J GO Gallery exhibit will raise funds for a school in Africa | ParkRecord.com
YOUR AD HERE »

J GO Gallery exhibit will raise funds for a school in Africa

Pendergast’s oils inspired by living in Kenya

Olivia Mae Pendergast's oil work, "Boy in a Pool," is one of the paintings in the "From Africa" exhibit at J GO Gallery. A portion of the sales of these pieces will go toward helping the Queen of Peace Junior School in Uganda.
Courtesy of Olivia Mae Pendergast

J GO Gallery’s “From Africa” exhibit will raise funds for the Queen of Peace Junior School located in Mbale, Uganda.

The exhibit, which shows through Aug. 31, consists of 13 oil paintings by Kenya-based artist Olivia Mae Pendergast, according to gallery owner Jude Grenney.

“Olivia used to live in Salt Lake City, and she could paint anything — landscapes and stylized figures,” Grenney said. “I represented her years ago before she moved to Africa.”



Grenney, who ran the Phoenix Gallery at that time, worked with Pendergast for another fundraiser for African students.

“She saw the need for education over there, and so it was her idea to collect books from people who came to see her show,” Grenney said. “So, I thought it would be nice for J GO Gallery to do something similar.”



The exhibit is a reunion of sorts for Grenney and Pendergast, who kept in touch after the artist moved to Africa five years ago.

“I had started to feel a pull to go to Malawi to paint,” Pendergast said. “I don’t know why. I never had any connection to Africa, but I wanted to go there all of sudden.”

For a while, Pendergast would split her time between Malawi and Seattle, until her daughter turned 2.

“That was five years ago,” she said. “I took her to Kenya and decided to make the city my primary residence.”

Pendergast found the local population open and kind.

“It was easy to find people who were willing to model for me,” she said. “It was interesting. I would paint skin tones that were different from anything I painted before, but at the same time, everything seemed very familiar to me.”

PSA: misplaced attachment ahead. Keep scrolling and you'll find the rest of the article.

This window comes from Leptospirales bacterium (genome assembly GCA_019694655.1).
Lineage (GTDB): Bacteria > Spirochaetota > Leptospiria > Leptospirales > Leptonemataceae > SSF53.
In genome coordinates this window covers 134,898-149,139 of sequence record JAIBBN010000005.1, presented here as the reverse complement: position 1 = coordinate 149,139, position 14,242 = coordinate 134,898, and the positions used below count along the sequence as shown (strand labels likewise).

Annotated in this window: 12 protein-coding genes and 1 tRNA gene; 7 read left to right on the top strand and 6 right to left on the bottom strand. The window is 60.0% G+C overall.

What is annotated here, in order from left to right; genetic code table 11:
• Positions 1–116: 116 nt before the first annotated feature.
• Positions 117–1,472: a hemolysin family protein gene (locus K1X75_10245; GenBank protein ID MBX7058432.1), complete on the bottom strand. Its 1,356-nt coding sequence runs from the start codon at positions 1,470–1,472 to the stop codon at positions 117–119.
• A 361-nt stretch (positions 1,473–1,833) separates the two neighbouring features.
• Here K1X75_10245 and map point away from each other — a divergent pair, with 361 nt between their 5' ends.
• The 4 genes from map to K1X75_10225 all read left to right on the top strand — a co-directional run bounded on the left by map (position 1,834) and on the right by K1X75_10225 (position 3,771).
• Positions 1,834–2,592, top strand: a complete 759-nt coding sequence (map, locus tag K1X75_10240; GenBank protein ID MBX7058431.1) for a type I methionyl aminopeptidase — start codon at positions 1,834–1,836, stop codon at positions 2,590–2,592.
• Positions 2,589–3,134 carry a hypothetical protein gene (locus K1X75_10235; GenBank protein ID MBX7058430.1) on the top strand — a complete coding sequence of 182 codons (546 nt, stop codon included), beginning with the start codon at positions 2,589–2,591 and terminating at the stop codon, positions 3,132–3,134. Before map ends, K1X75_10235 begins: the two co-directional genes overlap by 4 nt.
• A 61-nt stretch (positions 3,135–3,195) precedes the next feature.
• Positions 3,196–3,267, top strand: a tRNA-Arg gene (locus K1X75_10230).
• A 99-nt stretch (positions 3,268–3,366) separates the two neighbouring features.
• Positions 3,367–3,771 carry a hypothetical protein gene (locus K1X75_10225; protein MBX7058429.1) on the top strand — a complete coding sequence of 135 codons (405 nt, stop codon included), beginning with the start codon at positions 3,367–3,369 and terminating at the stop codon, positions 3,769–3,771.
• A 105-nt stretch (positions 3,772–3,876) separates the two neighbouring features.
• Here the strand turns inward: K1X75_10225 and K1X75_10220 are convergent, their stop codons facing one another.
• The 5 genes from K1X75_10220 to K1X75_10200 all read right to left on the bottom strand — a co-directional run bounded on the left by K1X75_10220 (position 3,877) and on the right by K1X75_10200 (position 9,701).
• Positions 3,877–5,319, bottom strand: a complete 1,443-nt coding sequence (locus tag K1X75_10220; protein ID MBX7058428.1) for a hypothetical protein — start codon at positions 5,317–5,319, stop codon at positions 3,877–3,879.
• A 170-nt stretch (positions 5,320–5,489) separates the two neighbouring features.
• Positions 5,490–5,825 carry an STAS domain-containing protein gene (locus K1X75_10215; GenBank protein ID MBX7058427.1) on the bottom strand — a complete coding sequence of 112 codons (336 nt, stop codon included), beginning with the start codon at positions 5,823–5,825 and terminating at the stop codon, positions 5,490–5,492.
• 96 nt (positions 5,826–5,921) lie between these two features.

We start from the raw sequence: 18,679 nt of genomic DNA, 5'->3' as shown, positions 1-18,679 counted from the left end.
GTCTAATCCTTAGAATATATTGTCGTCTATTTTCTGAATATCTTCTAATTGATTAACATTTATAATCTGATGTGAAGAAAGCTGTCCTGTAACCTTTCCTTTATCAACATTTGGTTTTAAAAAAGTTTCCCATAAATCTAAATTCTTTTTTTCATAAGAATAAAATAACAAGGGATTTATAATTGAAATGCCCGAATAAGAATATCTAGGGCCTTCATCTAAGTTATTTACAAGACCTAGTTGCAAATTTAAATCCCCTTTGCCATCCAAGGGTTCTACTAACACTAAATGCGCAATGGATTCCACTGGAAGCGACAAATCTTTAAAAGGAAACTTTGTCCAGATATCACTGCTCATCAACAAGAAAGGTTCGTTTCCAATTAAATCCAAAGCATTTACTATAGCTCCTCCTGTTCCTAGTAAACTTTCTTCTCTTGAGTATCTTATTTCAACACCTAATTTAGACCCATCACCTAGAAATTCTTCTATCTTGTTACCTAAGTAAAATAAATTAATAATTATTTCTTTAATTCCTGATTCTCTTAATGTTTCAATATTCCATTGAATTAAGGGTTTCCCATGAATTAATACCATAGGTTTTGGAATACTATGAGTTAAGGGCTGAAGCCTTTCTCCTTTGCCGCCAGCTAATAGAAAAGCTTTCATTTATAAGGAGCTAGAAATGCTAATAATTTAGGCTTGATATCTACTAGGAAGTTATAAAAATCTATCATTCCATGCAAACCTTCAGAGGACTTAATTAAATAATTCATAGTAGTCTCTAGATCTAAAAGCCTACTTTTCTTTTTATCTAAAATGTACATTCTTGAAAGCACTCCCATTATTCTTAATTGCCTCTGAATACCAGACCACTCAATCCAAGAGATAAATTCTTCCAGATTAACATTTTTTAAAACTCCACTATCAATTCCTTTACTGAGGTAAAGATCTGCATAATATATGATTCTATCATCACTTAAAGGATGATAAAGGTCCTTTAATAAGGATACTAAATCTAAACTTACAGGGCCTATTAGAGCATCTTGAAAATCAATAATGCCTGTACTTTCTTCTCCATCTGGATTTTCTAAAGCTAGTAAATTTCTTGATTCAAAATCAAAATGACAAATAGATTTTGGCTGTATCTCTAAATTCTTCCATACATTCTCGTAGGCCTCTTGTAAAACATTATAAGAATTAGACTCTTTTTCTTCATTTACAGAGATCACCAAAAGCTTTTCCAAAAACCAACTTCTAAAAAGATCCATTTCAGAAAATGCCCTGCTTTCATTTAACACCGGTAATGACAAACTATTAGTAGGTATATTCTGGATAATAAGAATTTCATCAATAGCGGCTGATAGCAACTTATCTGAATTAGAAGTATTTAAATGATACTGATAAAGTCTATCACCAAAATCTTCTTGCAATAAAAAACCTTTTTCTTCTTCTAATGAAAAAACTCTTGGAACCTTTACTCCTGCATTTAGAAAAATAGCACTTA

Pendergast’s oils are based on photographs she takes of her subjects, and that comes with unique challenges.

“Sometimes I can shoot rolls and rolls of film, and then I’ll look at the photos and not see anything interesting,” she said. “Other times I will shoot someone in a formal shoot and see someone else in the background who is standing in a way that is more interesting to me.”

The artist’s interest is piqued by the person’s posture or facial expression.

“When I was in Malawi, I found the people to be very emotive in their posturing, which I loved, and when I went to Kenya, I found it very similar,” she said. “There is usually some sense of an intimate moment in the way they’re eyes are looking to the side or how they appear to be thinking about something.”

Still, finding an interesting subject in a photograph is part of the artistic struggle, Pendergast said.

“Sometimes I’ll paint from a photograph that I think is amazing, but I won’t be able to convey the openness that I see,” she said. “So I’ll be forced to find another image that catches my eye.”

Pendergast’s connection with Africa inspired Grenney, who also has a special bond with the Mother Continent, stemming from her father, Dr. William J. Grenney.

“He was a civil engineer at Utah State University and started the campus chapter of Engineers Without Borders when I was in high school,” she said. “When I was younger, he took my older brother to Africa and they moved around to different areas to install wells, solar power and swing sets at different orphanages, and then they would find what the next major need was and work on that.”

Students from the Queen of Peace Junior School in Mbale, Uganda, are eager to get back to class.